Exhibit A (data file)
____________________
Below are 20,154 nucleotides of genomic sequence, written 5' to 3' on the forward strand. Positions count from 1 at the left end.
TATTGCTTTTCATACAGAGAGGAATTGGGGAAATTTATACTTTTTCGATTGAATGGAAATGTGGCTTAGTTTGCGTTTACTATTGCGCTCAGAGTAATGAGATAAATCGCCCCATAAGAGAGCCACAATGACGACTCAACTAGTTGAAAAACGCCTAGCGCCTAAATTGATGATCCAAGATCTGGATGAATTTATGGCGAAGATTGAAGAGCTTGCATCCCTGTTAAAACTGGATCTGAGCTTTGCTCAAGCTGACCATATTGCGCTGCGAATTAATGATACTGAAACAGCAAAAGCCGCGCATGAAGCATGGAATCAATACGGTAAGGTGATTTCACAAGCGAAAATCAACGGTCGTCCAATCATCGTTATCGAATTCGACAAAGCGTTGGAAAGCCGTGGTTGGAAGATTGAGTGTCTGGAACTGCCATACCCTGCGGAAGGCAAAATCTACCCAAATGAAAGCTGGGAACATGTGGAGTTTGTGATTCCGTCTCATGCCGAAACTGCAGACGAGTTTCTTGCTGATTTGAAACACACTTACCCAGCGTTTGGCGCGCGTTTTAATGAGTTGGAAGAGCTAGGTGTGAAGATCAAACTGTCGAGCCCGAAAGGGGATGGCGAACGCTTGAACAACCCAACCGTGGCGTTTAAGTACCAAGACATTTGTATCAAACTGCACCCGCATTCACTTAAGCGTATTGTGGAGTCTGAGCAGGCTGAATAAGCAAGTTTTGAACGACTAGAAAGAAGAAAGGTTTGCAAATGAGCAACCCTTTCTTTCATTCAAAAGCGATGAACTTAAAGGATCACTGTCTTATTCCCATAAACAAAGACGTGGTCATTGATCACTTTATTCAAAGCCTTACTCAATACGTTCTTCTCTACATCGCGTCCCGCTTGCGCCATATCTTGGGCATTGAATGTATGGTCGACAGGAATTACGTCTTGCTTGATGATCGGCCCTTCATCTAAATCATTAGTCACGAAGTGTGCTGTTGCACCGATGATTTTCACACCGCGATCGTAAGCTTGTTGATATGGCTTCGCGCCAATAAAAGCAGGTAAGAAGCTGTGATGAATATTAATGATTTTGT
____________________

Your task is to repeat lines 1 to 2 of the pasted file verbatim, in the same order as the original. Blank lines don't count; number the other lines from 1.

Below are 20,154 nucleotides of genomic sequence, written 5' to 3' on the forward strand. Positions count from 1 at the left end.
TATTGCTTTTCATACAGAGAGGAATTGGGGAAATTTATACTTTTTCGATTGAATGGAAATGTGGCTTAGTTTGCGTTTACTATTGCGCTCAGAGTAATGAGATAAATCGCCCCATAAGAGAGCCACAATGACGACTCAACTAGTTGAAAAACGCCTAGCGCCTAAATTGATGATCCAAGATCTGGATGAATTTATGGCGAAGATTGAAGAGCTTGCATCCCTGTTAAAACTGGATCTGAGCTTTGCTCAAGCTGACCATATTGCGCTGCGAATTAATGATACTGAAACAGCAAAAGCCGCGCATGAAGCATGGAATCAATACGGTAAGGTGATTTCACAAGCGAAAATCAACGGTCGTCCAATCATCGTTATCGAATTCGACAAAGCGTTGGAAAGCCGTGGTTGGAAGATTGAGTGTCTGGAACTGCCATACCCTGCGGAAGGCAAAATCTACCCAAATGAAAGCTGGGAACATGTGGAGTTTGTGATTCCGTCTCATGCCGAAACTGCAGACGAGTTTCTTGCTGATTTGAAACACACTTACCCAGCGTTTGGCGCGCGTTTTAATGAGTTGGAAGAGCTAGGTGTGAAGATCAAACTGTCGAGCCCGAAAGGGGATGGCGAACGCTTGAACAACCCAACCGTGGCGTTTAAGTACCAAGACATTTGTATCAAACTGCACCCGCATTCACTTAAGCGTATTGTGGAGTCTGAGCAGGCTGAATAAGCAAGTTTTGAACGACTAGAAAGAAGAAAGGTTTGCAAATGAGCAACCCTTTCTTTCATTCAAAAGCGATGAACTTAAAGGATCACTGTCTTATTCCCATAAACAAAGACGTGGTCATTGATCACTTTATTCAAAGCCTTACTCAATACGTTCTTCTCTACATCGCGTCCCGCTTGCGCCATATCTTGGGCATTGAATGTATGGTCGACAGGAATTACGTCTTGCTTGATGATCGGCCCTTCATCTAAATCATTAGTCACGAAGTGTGCTGTTGCACCGATGATTTTCACACCGCGATCGTAAGCTTGTTGATATGGCTTCGCGCCAATAAAAGCAGGTAAGAAGCTGTGATGAATATTAATGATTTTGT